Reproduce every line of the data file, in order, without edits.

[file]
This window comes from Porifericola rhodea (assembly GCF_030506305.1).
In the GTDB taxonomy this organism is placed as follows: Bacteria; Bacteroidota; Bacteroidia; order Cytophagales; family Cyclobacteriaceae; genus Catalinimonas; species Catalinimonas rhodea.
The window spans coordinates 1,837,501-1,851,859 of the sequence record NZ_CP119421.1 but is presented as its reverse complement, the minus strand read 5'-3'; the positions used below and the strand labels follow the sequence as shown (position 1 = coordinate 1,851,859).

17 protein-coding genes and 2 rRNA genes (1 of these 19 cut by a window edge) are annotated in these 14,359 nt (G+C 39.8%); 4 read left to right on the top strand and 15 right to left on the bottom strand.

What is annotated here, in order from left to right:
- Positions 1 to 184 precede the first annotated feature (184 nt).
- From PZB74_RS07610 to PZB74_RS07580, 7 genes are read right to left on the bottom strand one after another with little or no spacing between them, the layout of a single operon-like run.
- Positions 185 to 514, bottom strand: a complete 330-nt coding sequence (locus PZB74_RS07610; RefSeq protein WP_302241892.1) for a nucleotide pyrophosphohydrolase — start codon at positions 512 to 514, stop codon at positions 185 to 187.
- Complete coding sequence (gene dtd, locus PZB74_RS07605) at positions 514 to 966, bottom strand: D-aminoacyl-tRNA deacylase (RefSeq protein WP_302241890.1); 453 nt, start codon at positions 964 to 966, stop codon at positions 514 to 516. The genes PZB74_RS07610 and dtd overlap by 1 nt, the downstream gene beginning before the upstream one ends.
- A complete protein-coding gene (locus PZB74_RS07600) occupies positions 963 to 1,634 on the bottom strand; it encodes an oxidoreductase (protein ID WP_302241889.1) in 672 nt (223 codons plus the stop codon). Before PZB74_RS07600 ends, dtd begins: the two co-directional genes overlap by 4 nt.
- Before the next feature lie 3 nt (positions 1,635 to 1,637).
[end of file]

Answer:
This window comes from Porifericola rhodea (assembly GCF_030506305.1).
In the GTDB taxonomy this organism is placed as follows: Bacteria; Bacteroidota; Bacteroidia; order Cytophagales; family Cyclobacteriaceae; genus Catalinimonas; species Catalinimonas rhodea.
The window spans coordinates 1,837,501-1,851,859 of the sequence record NZ_CP119421.1 but is presented as its reverse complement, the minus strand read 5'-3'; the positions used below and the strand labels follow the sequence as shown (position 1 = coordinate 1,851,859).

17 protein-coding genes and 2 rRNA genes (1 of these 19 cut by a window edge) are annotated in these 14,359 nt (G+C 39.8%); 4 read left to right on the top strand and 15 right to left on the bottom strand.

What is annotated here, in order from left to right:
- Positions 1 to 184 precede the first annotated feature (184 nt).
- From PZB74_RS07610 to PZB74_RS07580, 7 genes are read right to left on the bottom strand one after another with little or no spacing between them, the layout of a single operon-like run.
- Positions 185 to 514, bottom strand: a complete 330-nt coding sequence (locus PZB74_RS07610; RefSeq protein WP_302241892.1) for a nucleotide pyrophosphohydrolase — start codon at positions 512 to 514, stop codon at positions 185 to 187.
- Complete coding sequence (gene dtd, locus PZB74_RS07605) at positions 514 to 966, bottom strand: D-aminoacyl-tRNA deacylase (RefSeq protein WP_302241890.1); 453 nt, start codon at positions 964 to 966, stop codon at positions 514 to 516. The genes PZB74_RS07610 and dtd overlap by 1 nt, the downstream gene beginning before the upstream one ends.
- A complete protein-coding gene (locus PZB74_RS07600) occupies positions 963 to 1,634 on the bottom strand; it encodes an oxidoreductase (protein ID WP_302241889.1) in 672 nt (223 codons plus the stop codon). Before PZB74_RS07600 ends, dtd begins: the two co-directional genes overlap by 4 nt.
- Before the next feature lie 3 nt (positions 1,635 to 1,637).